Ask your bank or credit union to automatically transfer funds into your emergency account.
Explain the importance of an emergency fund to your family and get everyone involved in cutting back on unnecessary expenditures.
Your Relaxation Toolkit
Remember, while HSA accounts are useful, a general emergency fund is equally important. Whether it is a health emergency that involves an uncovered emergency room cost or a prolonged illness like cancer, the actual cost of illness may end up being much more than your out-of-pocket health costs if you’re unable to work. Sit down with a financial adviser and find out what you can do to better insulate yourself from a health emergency.
Regular aerobic exercise such as walking may protect the memory center in the brain, while stretching exercise may cause the center — called the hippocampus — to shrink, researchers reported.
In a randomized study involving men and women in their mid-60s, walking three times a week for a year led to increases in the volume of the hippocampus, which plays an important role in memory, according to Dr. Arthur Kramer, of the University of Illinois Urbana-Champaign in Urbana, Ill., and colleagues.
On the other hand, control participants who took stretching classes saw drops in the volume of the hippocampus, Kramer and colleagues reported online in the Proceedings of the National Academy of Sciences.
The findings suggest that it’s possible to overcome the age-related decline in hippocampal volume with only moderate exercise, Kramer told MedPage Today, leading to better fitness and perhaps to better spatial memory. “I don’t see a down side to it,” he said.
The volume of the hippocampus is known to fall with age by between 1 percent and 2 percent a year, the researchers noted, leading to impaired memory and increased risk for dementia.
But animal research suggests that exercise reduces the loss of volume and preserves memory, they added.
To test the effect on humans, they enrolled 120 men and women in their mid-sixties and randomly assigned 60 of them to a program of aerobic walking three times a week for a year. The remaining 60 were given stretch classes three times a week and served as a control group.
Their fitness and memory were tested before the intervention, again after six months, and for a last time after a year. Magnetic resonance images of their brains were taken at the same times in order to measure the effect on the hippocampal volume.
The study showed that overall the walkers had a 2 percent increase in the volume of the hippocampus, compared with an average loss of about 1.4% in the control participants.
The researchers also found, improvements in fitness, measured by exercise testing on a treadmill, were significantly associated with increases in the volume of the hippocampus.
On the other hand, the study fell short of demonstrating a group effect on memory – both groups showed significant improvements both in accuracy and speed on a standard test. The apparent lack of effect, Kramer told MedPage Today, is probably a statistical artifact that results from large individual differences within the groups.
Analyses showed that that higher aerobic fitness levels at baseline and after the one-year intervention were associated with better spatial memory performance, the researchers reported.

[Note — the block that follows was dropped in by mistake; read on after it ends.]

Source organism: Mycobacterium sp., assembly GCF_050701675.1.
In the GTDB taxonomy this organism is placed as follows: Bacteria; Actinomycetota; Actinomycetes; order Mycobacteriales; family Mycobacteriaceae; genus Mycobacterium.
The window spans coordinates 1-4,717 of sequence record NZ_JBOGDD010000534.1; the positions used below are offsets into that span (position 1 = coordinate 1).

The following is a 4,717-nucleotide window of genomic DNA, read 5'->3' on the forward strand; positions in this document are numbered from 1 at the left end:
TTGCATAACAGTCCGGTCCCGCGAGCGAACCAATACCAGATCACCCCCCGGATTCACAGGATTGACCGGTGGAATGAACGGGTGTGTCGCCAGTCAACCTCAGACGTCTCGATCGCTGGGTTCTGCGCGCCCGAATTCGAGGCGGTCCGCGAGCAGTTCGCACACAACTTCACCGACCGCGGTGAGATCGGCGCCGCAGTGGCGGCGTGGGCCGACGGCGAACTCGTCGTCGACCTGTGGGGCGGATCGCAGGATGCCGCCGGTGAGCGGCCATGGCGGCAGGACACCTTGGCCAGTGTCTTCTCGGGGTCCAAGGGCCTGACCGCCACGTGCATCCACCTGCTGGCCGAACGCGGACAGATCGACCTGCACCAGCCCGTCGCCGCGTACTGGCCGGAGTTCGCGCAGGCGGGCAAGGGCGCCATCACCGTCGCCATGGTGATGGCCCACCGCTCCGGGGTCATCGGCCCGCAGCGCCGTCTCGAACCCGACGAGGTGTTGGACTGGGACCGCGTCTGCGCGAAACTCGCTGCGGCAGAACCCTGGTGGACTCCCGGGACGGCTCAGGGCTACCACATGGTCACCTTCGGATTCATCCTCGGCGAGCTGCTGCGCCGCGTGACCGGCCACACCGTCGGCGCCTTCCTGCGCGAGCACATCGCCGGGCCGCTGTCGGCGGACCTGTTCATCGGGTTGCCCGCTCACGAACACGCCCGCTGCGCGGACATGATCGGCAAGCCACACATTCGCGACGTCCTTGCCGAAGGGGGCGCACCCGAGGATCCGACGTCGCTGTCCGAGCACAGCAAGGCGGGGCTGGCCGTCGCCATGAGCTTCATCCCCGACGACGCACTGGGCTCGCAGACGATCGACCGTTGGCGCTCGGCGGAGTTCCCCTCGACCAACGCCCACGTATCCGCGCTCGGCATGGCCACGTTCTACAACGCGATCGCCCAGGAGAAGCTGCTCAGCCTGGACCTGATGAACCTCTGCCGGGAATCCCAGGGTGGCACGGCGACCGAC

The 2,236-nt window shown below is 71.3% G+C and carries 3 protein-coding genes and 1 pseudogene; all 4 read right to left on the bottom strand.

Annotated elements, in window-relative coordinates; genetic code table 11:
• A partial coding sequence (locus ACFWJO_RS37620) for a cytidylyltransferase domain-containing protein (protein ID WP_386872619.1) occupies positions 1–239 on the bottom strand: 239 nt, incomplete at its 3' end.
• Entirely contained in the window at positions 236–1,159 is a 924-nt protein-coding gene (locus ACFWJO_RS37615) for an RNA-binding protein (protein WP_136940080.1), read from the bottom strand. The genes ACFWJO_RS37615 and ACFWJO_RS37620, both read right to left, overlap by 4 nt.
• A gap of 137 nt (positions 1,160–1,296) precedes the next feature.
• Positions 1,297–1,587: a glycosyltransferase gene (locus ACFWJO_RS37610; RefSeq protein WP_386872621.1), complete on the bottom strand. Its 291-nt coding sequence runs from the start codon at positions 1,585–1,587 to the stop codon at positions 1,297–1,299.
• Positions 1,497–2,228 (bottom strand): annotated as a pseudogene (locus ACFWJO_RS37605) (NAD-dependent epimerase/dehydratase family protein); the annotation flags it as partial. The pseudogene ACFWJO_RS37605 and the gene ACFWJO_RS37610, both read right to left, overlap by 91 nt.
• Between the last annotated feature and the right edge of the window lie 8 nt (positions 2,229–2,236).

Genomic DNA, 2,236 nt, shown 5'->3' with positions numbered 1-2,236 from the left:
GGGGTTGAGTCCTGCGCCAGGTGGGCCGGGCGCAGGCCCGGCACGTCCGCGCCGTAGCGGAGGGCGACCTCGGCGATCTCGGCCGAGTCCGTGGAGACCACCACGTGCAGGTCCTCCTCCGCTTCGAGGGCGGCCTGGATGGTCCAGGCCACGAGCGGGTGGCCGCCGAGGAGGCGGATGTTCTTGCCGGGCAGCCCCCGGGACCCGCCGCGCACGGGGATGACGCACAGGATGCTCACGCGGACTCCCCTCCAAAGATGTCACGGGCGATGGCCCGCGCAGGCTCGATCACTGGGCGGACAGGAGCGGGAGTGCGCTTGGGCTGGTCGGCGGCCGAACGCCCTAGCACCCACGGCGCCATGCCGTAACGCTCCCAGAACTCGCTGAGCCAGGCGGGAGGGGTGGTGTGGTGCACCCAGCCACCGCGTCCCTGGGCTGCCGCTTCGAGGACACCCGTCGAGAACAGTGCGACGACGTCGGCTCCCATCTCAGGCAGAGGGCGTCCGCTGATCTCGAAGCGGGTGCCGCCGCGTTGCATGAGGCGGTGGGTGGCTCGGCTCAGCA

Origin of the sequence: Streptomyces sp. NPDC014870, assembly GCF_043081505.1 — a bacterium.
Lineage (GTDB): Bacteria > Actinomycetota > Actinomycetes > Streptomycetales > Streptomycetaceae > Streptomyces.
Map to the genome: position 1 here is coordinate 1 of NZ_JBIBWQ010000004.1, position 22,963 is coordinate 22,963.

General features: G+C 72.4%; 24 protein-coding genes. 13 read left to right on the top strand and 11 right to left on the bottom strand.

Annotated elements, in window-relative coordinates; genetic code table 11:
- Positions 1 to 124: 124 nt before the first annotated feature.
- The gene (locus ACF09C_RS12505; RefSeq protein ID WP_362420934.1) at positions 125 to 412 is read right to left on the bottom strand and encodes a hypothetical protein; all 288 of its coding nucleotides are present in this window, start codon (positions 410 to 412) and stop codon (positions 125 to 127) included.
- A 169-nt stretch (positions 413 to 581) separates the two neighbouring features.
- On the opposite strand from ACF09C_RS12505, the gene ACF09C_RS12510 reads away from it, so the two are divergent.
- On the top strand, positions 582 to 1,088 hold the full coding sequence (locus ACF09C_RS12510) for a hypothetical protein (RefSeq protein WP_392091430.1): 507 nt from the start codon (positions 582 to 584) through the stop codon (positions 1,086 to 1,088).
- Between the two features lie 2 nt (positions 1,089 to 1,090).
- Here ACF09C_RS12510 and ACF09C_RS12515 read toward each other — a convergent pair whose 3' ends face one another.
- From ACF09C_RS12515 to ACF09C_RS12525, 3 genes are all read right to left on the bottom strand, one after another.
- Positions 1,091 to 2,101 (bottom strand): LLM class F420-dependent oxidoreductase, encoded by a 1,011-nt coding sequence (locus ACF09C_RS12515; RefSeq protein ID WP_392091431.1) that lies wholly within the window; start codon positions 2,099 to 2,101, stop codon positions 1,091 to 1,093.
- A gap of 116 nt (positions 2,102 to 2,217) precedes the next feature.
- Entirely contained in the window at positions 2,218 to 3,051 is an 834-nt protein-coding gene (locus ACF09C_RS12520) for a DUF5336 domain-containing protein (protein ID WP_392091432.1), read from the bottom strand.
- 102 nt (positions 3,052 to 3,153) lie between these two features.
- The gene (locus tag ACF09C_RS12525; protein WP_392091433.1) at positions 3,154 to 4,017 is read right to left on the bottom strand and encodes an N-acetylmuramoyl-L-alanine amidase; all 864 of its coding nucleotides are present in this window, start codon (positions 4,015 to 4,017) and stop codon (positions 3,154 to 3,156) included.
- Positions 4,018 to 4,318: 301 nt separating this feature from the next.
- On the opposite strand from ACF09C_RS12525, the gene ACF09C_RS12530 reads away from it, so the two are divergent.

But change in aerobic fitness was not related to improvements in memory for either the entire sample or either group separately, they found.
On the other hand, larger hippocampi at baseline and after the intervention were associated with better memory performance, they reported.
The results “clearly indicate that aerobic exercise is neuroprotective and that starting an exercise regimen later in life is not futile for either enhancing cognition or augmenting brain volume,” the researchers argued.
The study was supported by the National Institute on Aging, the Pittsburgh Claude D. Pepper Older Americans Independence Center, and the University of Pittsburgh Alzheimer’s Disease Research Center. The authors said they had no conflicts.
When you were little, your parents probably made sure you had an annual checkup with your doctor. But as you’ve grown older, you may have gotten out of this habit.
Health professionals stress that these regular exams are important to help identify risk factors and problems before they become serious. If diseases are caught early, treatments are usually much more effective. Ultimately, having a regular doctor’s visit will help you live a long and healthy life.
Doctor’s Visit: The Prevention Checkup
Depending on your age, sex, and family medical history, a checkup with your doctor may include:
Blood, urine, vision, and hearing tests to evaluate your overall health
Assessments of your blood pressure, cholesterol level, and weight
A discussion about your diet and exercise habits and any tobacco, drug, and alcohol use
Immunizations and booster shots
Screenings to assess your risk of developing certain diseases, including diabetes (if you already have high blood pressure or high cholesterol) and cancer
Depending on your age and sexual lifestyle, testing for STDs and possibly HIV
Starting at age 50, or younger if you have a family history, a screening test for colorectal cancer
A discussion about depression and stress to evaluate your mental health
Doctor’s Visit: Concerns for Men
For men, in addition to checking weight, high blood pressure, and other basics, your doctor’s visit may specifically include: